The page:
Earlier this month, myself and a consulting team from the University Hospitals Case Medical Center, Cleveland OH, visited Panajachel, Guatemala to better grasp the picture of MG artisans’ health issues. This was a follow-up of the assessment we conducted last year.

In order to evaluate what the artisans and their families are suffering from, we employed different methods: group discussions, one-on-one interviews medical examinations, and a “transcend walk” - a visit of an artisan’s home to experience and better understand their culture. The graduates of the Global Health Track, the Department of Family Medicine & Community Health, and one of their residents, joined me to volunteer their time and skills.  Doctors Kate Conway, Leon Gedgeon, Hisam Goueli, Aaron Lear and Kerry Lecky were joined by Riley Asher, as a logistics assistant and my wife, Hikari, a health education and community development specialist.

We visited communities in Comalapa, and Santiago Atitlan. Taking advantage of the dry weather, we did some activities outdoors. Even dogs joined us, of course! After the group discussions, we set up stations for checking blood pressure, visual acuity, and weight and height for children, and physical examinations. With detailed preparation by the MG staff and the facilitation of their training coordinator, Barbara Quieju, everything went as we planned in the limited time frame.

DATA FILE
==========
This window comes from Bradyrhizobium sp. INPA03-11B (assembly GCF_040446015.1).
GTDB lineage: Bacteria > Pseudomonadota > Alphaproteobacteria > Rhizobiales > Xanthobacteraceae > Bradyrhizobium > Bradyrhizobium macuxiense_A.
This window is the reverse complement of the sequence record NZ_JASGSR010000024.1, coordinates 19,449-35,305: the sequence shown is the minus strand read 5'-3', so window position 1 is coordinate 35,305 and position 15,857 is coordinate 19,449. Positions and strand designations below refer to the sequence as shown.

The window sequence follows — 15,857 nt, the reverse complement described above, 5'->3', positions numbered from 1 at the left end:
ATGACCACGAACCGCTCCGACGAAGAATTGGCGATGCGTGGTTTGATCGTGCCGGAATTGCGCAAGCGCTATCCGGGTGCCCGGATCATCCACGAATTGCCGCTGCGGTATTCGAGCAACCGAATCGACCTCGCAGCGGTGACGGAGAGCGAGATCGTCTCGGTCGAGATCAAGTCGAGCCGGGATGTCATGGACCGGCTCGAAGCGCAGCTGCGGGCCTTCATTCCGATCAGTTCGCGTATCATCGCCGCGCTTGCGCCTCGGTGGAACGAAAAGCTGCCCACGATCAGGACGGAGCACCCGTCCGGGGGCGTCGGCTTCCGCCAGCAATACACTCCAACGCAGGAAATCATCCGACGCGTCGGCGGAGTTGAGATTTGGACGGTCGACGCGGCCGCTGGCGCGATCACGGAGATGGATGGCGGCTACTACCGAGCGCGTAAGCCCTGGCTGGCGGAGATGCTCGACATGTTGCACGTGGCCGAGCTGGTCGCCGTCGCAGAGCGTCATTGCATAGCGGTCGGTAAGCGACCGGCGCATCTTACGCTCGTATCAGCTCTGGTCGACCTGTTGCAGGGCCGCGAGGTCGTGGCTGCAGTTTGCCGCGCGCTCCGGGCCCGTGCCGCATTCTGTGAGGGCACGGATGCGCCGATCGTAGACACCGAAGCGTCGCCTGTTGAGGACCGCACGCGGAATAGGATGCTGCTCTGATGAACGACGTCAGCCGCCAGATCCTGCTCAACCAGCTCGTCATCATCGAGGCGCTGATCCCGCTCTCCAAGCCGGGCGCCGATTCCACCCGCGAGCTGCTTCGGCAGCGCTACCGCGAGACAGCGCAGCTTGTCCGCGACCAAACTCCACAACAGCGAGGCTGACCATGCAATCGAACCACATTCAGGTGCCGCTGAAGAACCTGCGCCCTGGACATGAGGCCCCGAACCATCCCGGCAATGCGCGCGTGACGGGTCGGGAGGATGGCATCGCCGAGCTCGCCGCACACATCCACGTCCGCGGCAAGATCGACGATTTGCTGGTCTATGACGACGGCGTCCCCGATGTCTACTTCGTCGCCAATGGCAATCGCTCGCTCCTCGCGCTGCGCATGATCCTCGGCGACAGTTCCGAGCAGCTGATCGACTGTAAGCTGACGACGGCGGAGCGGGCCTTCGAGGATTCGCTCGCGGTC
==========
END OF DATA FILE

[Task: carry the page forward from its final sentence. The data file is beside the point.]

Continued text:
The key findings that emerged out of these community visits were: 1. What the artisans believe is wrong with them does not necessarily match with what we find in our medical examinations. 2. Any aches and pains are amenable to simple physical exercises and behavioral modifications even though community members strongly believe only pills can take care of them. 3. Some of the pains and anxieties are manifestations of pervasive psycho-social stresses and trauma; stunting among children is no exception in both communities.

In the extensive discussions on the findings, we came to conclude that community based interventions would  help the artisans solve and prevent many of their health problems themselves and stay healthy enough to continue supporting their families through their work with MG.

I am extremely excited to work with Mercado Global, whose philosophy is no different from mine as a global health practitioner. I believe the partnership between MG and the Department of Family Medicine & Community Health, Case Medical Center/Case Western Reserve University can make a difference for the lives of the indigenous populations.

Mori J Morikawa, MD, MPH

Director, Global Health Track

Ann S. & Anthony Asher Chair in Family Medicine & Community Health

University Hospitals Case Medical Center/Case Western Reserve University